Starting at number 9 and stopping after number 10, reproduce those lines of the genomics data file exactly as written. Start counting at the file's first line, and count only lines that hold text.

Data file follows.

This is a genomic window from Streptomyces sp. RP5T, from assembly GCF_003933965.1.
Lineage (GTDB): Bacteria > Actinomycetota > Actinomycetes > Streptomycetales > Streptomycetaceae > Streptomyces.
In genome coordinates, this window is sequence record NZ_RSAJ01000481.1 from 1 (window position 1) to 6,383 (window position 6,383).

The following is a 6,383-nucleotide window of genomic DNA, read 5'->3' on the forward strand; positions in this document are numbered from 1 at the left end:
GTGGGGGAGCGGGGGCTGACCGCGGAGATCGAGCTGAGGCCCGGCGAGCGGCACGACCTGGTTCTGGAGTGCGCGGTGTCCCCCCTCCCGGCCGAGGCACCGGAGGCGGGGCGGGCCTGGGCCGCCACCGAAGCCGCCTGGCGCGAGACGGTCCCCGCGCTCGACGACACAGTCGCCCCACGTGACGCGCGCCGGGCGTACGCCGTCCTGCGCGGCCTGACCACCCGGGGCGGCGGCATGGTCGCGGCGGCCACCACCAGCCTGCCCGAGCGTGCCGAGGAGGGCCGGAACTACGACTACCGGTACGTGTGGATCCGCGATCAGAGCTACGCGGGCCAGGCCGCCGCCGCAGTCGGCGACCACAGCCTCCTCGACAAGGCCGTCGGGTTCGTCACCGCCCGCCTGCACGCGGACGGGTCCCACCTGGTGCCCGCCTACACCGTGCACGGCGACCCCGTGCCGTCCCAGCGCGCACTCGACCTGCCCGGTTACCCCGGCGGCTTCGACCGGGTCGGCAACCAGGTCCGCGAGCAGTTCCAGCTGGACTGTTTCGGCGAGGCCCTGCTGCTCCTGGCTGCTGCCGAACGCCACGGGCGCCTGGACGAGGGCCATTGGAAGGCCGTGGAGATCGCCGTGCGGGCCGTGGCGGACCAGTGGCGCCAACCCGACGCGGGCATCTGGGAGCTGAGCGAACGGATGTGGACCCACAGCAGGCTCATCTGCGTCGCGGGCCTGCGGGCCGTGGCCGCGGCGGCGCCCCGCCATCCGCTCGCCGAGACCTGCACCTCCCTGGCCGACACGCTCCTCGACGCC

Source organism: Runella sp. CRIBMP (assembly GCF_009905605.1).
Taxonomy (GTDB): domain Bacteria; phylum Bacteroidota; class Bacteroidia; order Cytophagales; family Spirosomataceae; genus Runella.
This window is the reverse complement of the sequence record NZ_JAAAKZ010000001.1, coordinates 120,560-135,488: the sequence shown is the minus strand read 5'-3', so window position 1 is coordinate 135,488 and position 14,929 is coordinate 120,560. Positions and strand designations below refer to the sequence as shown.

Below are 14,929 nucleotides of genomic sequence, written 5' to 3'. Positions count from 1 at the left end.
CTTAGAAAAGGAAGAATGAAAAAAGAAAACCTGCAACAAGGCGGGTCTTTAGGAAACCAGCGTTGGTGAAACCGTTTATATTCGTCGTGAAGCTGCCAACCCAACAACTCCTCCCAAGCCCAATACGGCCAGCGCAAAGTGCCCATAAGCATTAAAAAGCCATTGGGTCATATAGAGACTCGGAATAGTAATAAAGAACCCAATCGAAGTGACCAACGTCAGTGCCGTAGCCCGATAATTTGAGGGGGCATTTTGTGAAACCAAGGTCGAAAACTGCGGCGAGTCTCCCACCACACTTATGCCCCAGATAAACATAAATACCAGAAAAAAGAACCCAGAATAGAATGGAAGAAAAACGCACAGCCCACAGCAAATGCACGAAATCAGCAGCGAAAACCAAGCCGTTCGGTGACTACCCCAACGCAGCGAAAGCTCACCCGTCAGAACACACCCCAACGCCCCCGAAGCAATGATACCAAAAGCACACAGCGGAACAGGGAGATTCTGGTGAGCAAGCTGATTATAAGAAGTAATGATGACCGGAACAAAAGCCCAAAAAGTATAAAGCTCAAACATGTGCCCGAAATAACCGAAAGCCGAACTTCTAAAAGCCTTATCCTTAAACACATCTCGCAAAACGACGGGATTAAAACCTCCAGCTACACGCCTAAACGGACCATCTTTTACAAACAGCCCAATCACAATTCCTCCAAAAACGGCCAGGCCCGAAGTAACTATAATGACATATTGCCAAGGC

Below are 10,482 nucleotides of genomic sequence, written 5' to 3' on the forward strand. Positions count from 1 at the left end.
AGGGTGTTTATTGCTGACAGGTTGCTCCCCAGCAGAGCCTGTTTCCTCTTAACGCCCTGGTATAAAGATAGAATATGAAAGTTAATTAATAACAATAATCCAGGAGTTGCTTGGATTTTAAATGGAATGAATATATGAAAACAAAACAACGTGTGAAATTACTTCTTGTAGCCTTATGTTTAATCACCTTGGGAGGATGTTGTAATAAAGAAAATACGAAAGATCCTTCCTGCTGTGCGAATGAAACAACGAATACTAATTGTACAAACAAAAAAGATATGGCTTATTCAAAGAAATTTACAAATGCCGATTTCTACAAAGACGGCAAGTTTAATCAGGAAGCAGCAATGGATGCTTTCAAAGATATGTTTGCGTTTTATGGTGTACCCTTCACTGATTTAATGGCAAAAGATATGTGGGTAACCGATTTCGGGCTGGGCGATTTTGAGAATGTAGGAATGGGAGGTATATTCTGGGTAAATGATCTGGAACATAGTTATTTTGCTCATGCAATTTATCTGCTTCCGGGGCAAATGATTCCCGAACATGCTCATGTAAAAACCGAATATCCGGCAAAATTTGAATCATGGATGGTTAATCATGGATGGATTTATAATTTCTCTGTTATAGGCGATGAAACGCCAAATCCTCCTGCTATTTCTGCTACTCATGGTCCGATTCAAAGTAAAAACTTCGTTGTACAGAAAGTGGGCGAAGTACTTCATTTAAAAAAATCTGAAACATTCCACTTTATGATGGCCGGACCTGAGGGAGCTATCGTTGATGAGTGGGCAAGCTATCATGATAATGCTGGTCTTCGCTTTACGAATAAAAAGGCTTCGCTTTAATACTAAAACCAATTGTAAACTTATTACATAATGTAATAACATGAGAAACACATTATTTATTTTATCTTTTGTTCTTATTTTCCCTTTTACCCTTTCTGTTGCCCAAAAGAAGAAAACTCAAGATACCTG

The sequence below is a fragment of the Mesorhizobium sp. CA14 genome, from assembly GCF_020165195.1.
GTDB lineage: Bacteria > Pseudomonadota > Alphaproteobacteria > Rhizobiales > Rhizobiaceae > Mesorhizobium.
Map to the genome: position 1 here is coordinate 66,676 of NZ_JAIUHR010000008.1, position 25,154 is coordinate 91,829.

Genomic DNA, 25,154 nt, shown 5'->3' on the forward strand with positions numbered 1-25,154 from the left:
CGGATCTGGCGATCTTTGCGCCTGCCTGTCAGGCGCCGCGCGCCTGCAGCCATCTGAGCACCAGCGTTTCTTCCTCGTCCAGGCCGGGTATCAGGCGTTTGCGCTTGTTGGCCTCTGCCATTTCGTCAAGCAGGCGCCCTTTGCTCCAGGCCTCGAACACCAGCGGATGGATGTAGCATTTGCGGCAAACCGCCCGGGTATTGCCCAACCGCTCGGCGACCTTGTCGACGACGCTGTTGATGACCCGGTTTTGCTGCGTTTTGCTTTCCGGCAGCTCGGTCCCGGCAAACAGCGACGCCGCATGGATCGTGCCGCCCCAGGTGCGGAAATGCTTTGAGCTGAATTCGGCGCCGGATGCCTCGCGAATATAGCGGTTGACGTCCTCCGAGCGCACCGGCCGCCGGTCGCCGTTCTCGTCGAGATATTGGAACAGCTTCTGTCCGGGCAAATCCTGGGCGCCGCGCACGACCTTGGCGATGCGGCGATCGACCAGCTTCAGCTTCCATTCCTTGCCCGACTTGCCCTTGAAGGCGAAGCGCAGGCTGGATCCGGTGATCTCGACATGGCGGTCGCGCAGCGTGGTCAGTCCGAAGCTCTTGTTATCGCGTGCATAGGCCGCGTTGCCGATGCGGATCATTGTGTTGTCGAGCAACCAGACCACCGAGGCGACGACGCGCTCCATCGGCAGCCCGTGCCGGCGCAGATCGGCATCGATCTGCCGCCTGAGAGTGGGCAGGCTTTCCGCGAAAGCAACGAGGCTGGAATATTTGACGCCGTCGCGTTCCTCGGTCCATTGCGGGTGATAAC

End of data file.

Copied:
Below are 14,929 nucleotides of genomic sequence, written 5' to 3'. Positions count from 1 at the left end.
CTTAGAAAAGGAAGAATGAAAAAAGAAAACCTGCAACAAGGCGGGTCTTTAGGAAACCAGCGTTGGTGAAACCGTTTATATTCGTCGTGAAGCTGCCAACCCAACAACTCCTCCCAAGCCCAATACGGCCAGCGCAAAGTGCCCATAAGCATTAAAAAGCCATTGGGTCATATAGAGACTCGGAATAGTAATAAAGAACCCAATCGAAGTGACCAACGTCAGTGCCGTAGCCCGATAATTTGAGGGGGCATTTTGTGAAACCAAGGTCGAAAACTGCGGCGAGTCTCCCACCACACTTATGCCCCAGATAAACATAAATACCAGAAAAAAGAACCCAGAATAGAATGGAAGAAAAACGCACAGCCCACAGCAAATGCACGAAATCAGCAGCGAAAACCAAGCCGTTCGGTGACTACCCCAACGCAGCGAAAGCTCACCCGTCAGAACACACCCCAACGCCCCCGAAGCAATGATACCAAAAGCACACAGCGGAACAGGGAGATTCTGGTGAGCAAGCTGATTATAAGAAGTAATGATGACCGGAACAAAAGCCCAAAAAGTATAAAGCTCAAACATGTGCCCGAAATAACCGAAAGCCGAACTTCTAAAAGCCTTATCCTTAAACACATCTCGCAAAACGACGGGATTAAAACCTCCAGCTACACGCCTAAACGGACCATCTTTTACAAACAGCCCAATCACAATTCCTCCAAAAACGGCCAGGCCCGAAGTAACTATAATGACATATTGCCAAGGC